The Bears have made a strong start to the campaign, winning two and drawing one of their first three Championship fixtures, and Barker has played a key role in their success, revelling in his new role as an opening bowler by taking three wickets in a nail-biting win over Somerset before claiming his maiden first-class five-wicket haul against Lancashire in a five-wicket victory at Liverpool.
A second five-fer swiftly followed against Durham and the left-armer says he and the team are full of confidence. “Obviously bar the injuries [to Chris Woakes and Boyd Rankin], the season so far couldn’t have gone better. It has been a great start.
“We have been in situations when we didn’t know how the result would go, it has been a bit close at times, but we managed to dig deep and get the results we needed. Last year we could have done with fighting it out a bit more but if it keeps going like this then I think we can have a very good season.
“We are always seen as underdogs but we don’t really mind that as the limelight is off us. We just go about our business and hopefully creep by without anyone seeing us. As long as we concentrate on our game and what we are good at, then I don’t see any reason why we can’t be up there again at the end of the season.”
Barker admits he didn’t expect to feature in the opening fixtures but has been given the opportunity to open the attack after Woakes suffered an ankle injury while on pre-season tour in the Caribbean and Rankin suffered a stress fracture to his foot. With the duo set to return soon Barker realises he faces a battle to keep his place, despite his excellent start to the season. “All I can do is just keep doing what I am doing and see what happens. I wasn’t really sure that I would get into the team at the start of the season.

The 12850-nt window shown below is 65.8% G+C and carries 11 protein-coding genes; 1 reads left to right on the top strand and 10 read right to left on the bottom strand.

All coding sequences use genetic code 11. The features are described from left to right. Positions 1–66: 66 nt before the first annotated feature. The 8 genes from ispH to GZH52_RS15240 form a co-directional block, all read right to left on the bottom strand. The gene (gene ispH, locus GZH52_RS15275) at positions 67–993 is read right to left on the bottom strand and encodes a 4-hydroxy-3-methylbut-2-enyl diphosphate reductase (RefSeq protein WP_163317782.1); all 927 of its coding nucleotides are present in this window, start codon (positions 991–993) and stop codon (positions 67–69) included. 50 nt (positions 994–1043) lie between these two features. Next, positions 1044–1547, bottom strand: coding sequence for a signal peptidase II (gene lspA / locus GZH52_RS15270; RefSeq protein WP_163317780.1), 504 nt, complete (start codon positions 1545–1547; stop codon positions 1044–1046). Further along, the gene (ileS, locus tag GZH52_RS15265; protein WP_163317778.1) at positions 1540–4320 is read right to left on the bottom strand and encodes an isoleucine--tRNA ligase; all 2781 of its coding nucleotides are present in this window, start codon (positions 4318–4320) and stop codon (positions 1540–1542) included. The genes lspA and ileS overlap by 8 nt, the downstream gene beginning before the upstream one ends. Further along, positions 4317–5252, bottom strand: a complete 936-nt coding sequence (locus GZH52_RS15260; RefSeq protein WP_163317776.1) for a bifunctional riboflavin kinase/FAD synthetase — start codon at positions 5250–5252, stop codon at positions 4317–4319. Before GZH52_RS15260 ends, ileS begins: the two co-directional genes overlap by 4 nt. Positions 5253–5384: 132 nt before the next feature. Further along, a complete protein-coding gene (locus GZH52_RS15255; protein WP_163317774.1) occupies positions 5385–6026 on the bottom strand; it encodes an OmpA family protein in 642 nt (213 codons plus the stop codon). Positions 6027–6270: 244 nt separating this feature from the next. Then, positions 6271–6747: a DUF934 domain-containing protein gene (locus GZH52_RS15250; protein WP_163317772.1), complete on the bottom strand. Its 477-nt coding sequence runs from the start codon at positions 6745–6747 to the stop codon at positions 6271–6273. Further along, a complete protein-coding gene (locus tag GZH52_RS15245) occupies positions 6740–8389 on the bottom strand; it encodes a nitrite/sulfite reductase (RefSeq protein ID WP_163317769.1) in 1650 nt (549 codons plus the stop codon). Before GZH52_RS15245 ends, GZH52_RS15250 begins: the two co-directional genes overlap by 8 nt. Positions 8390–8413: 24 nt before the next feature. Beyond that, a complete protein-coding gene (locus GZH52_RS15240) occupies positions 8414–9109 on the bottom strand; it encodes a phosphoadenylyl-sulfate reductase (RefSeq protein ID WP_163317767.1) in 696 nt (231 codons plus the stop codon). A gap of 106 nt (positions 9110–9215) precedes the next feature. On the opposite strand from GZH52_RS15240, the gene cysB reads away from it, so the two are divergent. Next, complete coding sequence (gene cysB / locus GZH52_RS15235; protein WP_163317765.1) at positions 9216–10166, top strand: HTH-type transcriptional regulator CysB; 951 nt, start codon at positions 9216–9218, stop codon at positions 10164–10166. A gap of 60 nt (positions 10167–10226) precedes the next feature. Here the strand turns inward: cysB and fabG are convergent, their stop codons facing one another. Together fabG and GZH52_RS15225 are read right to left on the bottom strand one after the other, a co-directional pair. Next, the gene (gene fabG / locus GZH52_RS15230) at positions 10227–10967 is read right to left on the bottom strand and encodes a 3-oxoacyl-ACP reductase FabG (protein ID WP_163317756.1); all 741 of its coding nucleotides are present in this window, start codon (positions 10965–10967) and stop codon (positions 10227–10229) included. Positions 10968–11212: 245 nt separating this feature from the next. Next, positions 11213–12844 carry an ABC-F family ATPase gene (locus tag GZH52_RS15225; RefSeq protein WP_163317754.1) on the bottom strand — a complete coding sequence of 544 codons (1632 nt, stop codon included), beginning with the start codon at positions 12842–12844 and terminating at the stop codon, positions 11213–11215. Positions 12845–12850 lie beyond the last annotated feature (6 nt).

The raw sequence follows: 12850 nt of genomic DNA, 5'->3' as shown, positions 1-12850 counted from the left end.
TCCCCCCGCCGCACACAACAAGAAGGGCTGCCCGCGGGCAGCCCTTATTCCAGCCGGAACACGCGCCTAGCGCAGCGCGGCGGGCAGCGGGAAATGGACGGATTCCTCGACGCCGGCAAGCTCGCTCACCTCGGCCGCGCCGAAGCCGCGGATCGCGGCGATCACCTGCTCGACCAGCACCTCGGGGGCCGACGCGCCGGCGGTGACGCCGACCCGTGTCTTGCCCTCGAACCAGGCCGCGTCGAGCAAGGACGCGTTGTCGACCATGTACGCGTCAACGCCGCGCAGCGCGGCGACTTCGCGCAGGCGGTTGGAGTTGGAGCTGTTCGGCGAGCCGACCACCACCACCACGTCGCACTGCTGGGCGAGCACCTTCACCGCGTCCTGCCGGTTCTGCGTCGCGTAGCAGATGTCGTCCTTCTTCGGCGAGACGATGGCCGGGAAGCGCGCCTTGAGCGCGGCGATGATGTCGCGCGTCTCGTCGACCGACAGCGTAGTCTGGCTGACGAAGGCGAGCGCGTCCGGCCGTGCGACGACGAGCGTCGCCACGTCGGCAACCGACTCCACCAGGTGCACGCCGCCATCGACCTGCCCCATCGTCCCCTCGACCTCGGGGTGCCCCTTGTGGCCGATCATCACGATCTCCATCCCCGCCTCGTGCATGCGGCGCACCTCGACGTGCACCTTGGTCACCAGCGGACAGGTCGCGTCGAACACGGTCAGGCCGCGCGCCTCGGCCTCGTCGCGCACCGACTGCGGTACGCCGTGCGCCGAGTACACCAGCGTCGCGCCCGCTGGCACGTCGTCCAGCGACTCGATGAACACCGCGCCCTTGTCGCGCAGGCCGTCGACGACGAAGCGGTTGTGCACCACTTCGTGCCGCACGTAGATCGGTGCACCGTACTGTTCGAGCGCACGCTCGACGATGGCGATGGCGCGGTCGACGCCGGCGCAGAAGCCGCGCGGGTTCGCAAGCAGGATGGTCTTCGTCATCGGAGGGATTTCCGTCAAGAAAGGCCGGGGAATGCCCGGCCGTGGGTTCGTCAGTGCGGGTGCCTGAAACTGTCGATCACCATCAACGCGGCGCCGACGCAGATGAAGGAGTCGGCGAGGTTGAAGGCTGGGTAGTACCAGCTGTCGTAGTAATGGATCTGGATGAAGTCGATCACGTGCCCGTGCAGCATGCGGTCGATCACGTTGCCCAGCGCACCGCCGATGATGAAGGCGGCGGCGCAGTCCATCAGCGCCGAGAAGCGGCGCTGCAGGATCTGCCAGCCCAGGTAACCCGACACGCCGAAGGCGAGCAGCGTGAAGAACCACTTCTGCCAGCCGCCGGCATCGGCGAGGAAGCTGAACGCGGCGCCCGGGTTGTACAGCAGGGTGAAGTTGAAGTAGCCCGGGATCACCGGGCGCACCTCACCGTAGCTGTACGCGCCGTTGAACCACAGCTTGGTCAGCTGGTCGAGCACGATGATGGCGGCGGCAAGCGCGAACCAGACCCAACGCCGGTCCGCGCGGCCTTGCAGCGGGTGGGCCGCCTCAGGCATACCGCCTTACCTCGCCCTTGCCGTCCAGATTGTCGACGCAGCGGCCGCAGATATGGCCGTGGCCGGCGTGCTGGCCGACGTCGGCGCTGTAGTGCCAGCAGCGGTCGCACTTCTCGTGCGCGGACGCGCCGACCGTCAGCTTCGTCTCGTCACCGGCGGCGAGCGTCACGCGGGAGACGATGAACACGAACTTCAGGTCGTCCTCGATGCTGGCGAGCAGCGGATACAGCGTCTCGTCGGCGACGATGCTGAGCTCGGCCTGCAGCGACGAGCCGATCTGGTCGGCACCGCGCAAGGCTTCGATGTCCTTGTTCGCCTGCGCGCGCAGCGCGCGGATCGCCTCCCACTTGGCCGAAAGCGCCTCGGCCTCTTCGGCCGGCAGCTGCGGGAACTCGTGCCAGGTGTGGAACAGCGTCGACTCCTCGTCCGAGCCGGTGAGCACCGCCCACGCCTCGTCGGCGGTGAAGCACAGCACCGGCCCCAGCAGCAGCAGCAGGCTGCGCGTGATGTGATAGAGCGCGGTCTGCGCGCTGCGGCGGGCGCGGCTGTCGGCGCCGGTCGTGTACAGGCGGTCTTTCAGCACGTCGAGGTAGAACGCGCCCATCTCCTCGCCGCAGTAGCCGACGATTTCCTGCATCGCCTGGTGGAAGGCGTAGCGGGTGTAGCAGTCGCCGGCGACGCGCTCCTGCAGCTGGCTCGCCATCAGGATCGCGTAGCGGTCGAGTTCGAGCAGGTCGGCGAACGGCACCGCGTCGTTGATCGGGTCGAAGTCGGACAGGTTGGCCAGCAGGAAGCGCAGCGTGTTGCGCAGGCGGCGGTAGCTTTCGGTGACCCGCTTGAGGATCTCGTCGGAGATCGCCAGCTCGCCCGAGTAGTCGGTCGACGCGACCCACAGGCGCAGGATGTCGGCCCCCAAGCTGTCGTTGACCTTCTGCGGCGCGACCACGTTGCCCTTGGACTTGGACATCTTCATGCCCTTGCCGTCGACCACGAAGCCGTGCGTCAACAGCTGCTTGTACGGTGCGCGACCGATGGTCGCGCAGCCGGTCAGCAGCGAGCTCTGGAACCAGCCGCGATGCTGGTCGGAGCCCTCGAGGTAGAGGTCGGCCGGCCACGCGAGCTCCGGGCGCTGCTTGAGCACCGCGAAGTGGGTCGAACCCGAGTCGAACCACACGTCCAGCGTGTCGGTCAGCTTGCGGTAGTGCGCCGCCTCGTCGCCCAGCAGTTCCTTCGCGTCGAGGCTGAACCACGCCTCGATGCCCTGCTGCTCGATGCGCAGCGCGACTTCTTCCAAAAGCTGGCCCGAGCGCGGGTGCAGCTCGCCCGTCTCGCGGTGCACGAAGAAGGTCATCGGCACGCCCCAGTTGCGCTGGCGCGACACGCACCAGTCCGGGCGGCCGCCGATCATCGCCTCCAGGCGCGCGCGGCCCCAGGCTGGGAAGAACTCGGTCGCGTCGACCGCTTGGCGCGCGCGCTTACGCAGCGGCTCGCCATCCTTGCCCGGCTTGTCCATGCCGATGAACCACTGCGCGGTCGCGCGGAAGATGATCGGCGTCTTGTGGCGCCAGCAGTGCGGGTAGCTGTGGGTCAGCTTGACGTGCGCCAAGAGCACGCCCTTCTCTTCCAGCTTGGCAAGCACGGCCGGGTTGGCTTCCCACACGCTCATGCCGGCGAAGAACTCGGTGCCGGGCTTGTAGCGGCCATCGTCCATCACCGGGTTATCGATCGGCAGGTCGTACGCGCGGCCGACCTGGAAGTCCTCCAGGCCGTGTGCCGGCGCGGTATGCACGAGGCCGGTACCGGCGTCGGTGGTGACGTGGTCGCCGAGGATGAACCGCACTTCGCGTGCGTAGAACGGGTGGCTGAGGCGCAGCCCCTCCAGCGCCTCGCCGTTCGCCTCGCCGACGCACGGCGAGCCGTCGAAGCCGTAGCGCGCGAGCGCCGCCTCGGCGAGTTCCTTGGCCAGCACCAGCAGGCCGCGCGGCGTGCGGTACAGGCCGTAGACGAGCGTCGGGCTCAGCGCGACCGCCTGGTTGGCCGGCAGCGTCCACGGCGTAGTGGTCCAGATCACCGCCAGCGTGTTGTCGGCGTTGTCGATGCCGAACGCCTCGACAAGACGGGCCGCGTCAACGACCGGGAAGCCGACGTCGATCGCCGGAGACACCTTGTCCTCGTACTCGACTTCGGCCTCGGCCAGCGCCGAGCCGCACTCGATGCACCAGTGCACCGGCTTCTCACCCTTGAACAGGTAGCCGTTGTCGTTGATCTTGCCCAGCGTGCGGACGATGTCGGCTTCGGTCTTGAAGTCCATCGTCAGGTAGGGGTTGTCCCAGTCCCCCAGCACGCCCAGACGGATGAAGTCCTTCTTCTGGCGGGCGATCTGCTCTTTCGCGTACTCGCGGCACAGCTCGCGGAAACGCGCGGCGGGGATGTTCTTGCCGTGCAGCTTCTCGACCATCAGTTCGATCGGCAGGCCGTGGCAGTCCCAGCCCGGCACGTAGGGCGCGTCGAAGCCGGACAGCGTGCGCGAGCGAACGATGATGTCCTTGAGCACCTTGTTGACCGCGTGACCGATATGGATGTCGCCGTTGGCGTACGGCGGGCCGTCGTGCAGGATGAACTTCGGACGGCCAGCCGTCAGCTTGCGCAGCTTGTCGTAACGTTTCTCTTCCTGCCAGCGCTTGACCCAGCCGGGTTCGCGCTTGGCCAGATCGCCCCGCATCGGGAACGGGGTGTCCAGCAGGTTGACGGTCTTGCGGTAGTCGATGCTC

“We have such a good bowling attack. I was wondering if I would get the opportunity and if not I was just going to see what happens, unfortunately for Woakes he went down and Boyd as well and that meant that I could come in and play and I am just trying to make the most of this opportunity. They are obviously big performers in our team, it is just one those things where you expect them to come straight back in.
“It is all down to what Ashley Giles and Jim Troughton think at the end of the day. Obviously wickets will have an effect on that, but it is just nice to be in a bowling unit where we can actually give bowlers a rest and we know the bowlers who come in will do well.”
Barker, who played professional football for Blackburn Rovers before pursuing a career in cricket, is full of praise for bowling coach Graeme Welch and says the former Warwickshire seamer has been instrumental in his development. “We started working on my action in November and we literally broke it down, just using my arms not even actually bowling, just getting my arms working as one instead of individually.
“I now feel a lot better and a lot more confident. I have to thank Graeme 100 per cent really, he is the one who helped me out with my action and helped me understand a lot about my bowling, and so my thanks go out to Graeme.”
Whether Barker retains his place when Woakes and Rankin return to fitness remains to be seen, but the 25-year-old has certainly given director of cricket Ashley Giles plenty of food for thought as he attempts to plot the Edgbaston club’s path to silverware.
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BIOGRAPHY: Mohamed Salah